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pinot noir grapesTwo significant acquisitions in the wine world caught my eye this week. Penner-Ash, one of my favorite Willamette Valley producers, was acquired by Kendall-Jackson; and Patz-Hall a small producer in Sonoma will now be part of the humungous Chateau Ste. Michelle.

As Bob Hunnicut points out, these acquisitions are all about Pinot Noir:

Most of the recent stories of money changing hands in the premium wine market has been about the large guys buying into Pinot Noir because Pinot is hot. How much longer will the demand seem to exceed the supply? How much longer will the people with lots of money throw a bunch of it chasing Pinot? And who’s next? Well, if I was a small producer of Pinot Noir and was ever thinking about retiring rich I’d be sticking my for sale sign out now.

For Pinot fans this is not good news. Pinot Noir is a delicate, temperamental grape that needs cool weather to flourish and cannot be grown anywhere. And it doesn’t lend itself to industrial winemaking either. All this demand is encouraging more planting in marginal vineyards and big producers trying to make a fast buck. Quality will suffer.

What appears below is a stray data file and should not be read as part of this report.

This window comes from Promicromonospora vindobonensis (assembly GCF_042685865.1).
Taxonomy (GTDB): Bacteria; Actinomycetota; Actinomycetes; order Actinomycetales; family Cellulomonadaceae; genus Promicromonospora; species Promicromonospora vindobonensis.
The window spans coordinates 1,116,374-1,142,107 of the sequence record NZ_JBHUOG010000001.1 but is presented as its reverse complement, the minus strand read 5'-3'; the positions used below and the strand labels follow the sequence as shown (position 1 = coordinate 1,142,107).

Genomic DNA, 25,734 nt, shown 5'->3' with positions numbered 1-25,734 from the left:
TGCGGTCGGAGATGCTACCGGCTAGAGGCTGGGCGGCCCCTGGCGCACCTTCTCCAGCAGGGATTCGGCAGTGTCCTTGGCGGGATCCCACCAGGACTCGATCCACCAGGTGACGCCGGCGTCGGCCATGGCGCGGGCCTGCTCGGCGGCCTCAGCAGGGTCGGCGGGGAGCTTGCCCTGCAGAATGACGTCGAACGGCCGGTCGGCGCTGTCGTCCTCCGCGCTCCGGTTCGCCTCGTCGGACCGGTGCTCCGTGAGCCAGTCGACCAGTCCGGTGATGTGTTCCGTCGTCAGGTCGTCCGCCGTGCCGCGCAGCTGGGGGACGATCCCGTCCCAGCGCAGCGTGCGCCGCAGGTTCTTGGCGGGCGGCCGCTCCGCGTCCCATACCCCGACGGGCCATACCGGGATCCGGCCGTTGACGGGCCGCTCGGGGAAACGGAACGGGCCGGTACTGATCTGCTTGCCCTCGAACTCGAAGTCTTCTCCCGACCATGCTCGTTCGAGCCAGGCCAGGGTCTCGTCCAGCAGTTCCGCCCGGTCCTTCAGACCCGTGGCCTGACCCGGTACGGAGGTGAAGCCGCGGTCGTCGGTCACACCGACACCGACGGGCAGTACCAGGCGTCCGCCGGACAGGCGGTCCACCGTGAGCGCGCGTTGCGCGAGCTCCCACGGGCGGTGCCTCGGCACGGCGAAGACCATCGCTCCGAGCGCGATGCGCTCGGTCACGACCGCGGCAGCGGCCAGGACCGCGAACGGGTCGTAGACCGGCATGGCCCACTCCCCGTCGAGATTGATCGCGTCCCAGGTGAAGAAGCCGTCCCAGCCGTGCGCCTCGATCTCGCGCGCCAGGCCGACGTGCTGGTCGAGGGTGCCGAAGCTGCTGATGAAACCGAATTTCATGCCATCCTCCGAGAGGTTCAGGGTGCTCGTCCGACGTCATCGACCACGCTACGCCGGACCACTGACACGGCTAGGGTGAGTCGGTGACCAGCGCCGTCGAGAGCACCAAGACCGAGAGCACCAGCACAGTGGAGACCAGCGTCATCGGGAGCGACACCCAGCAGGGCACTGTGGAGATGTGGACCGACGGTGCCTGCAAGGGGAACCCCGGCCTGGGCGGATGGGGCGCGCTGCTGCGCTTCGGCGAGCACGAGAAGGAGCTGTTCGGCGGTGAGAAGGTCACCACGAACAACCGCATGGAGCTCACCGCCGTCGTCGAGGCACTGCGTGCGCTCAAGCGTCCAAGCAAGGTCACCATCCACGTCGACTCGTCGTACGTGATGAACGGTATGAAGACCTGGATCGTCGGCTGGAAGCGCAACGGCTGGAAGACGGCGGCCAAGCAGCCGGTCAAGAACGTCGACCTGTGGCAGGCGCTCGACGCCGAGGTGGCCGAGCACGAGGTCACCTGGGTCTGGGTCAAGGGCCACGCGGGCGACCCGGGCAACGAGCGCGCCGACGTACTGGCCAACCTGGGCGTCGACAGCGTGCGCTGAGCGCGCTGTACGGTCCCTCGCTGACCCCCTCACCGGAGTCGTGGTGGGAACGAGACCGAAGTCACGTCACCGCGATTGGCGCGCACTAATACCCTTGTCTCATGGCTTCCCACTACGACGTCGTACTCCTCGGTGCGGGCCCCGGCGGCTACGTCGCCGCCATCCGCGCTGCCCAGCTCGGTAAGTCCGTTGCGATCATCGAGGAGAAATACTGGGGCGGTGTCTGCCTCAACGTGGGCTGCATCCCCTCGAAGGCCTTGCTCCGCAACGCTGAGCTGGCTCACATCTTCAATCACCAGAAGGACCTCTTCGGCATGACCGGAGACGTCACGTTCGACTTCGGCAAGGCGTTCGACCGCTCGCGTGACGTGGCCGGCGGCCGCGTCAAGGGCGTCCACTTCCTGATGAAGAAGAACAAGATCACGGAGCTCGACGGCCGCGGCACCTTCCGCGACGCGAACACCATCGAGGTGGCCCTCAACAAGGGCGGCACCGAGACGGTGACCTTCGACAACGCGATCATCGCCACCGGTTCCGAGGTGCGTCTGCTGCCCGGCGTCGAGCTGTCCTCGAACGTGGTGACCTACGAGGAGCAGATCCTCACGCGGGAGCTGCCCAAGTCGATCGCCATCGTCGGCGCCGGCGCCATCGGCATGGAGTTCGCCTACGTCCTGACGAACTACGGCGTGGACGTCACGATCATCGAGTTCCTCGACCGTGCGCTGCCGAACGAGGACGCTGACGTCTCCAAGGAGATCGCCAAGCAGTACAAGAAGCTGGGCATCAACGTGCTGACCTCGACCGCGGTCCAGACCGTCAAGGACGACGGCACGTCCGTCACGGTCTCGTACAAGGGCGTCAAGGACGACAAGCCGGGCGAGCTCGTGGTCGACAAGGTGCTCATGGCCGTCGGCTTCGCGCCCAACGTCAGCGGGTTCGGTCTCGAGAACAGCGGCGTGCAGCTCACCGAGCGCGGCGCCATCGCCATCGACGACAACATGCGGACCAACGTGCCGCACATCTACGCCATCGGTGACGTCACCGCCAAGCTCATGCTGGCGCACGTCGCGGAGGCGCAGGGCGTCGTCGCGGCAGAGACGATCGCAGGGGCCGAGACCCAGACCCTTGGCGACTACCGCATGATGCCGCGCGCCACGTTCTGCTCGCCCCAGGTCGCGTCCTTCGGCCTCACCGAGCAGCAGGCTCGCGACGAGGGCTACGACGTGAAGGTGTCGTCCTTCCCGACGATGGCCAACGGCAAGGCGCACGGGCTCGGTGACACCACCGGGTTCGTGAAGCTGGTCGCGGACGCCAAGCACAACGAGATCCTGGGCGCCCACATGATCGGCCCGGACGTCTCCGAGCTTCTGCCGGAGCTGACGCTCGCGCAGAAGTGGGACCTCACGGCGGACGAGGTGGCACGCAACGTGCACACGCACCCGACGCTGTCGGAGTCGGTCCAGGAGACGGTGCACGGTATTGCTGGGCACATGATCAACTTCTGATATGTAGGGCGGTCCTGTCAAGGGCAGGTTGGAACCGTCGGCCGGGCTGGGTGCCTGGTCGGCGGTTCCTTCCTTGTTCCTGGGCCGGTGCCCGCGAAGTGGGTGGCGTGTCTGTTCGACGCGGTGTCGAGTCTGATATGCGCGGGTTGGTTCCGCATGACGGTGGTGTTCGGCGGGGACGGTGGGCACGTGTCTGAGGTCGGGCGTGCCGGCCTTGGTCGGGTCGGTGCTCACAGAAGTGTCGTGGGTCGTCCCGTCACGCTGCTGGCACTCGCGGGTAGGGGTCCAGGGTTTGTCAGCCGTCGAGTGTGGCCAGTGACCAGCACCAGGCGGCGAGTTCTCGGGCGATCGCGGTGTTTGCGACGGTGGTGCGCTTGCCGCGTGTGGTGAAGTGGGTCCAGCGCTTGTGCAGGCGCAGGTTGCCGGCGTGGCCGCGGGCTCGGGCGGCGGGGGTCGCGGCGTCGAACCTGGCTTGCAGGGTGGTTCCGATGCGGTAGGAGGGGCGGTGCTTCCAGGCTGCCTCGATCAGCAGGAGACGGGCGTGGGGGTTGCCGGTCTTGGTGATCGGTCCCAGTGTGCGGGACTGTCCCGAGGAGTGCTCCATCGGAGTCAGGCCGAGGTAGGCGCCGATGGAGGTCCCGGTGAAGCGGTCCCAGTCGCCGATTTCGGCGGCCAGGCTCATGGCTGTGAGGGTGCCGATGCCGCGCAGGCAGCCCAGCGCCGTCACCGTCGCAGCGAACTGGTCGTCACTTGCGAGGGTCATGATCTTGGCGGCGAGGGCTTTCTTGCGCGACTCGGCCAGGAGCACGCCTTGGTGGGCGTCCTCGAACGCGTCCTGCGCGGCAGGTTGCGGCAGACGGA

I agree with Sonoma Bob. This looks like a bubble although the inherent virtues of the grape may mean a slow leak rather than a burst. There are, after all, not a lot of options for light-bodied, food friendly, reds that manage to be both lush and vibrant even when not particularly well made.

But it will make finding good Pinot Noir at reasonable prices even more difficult.

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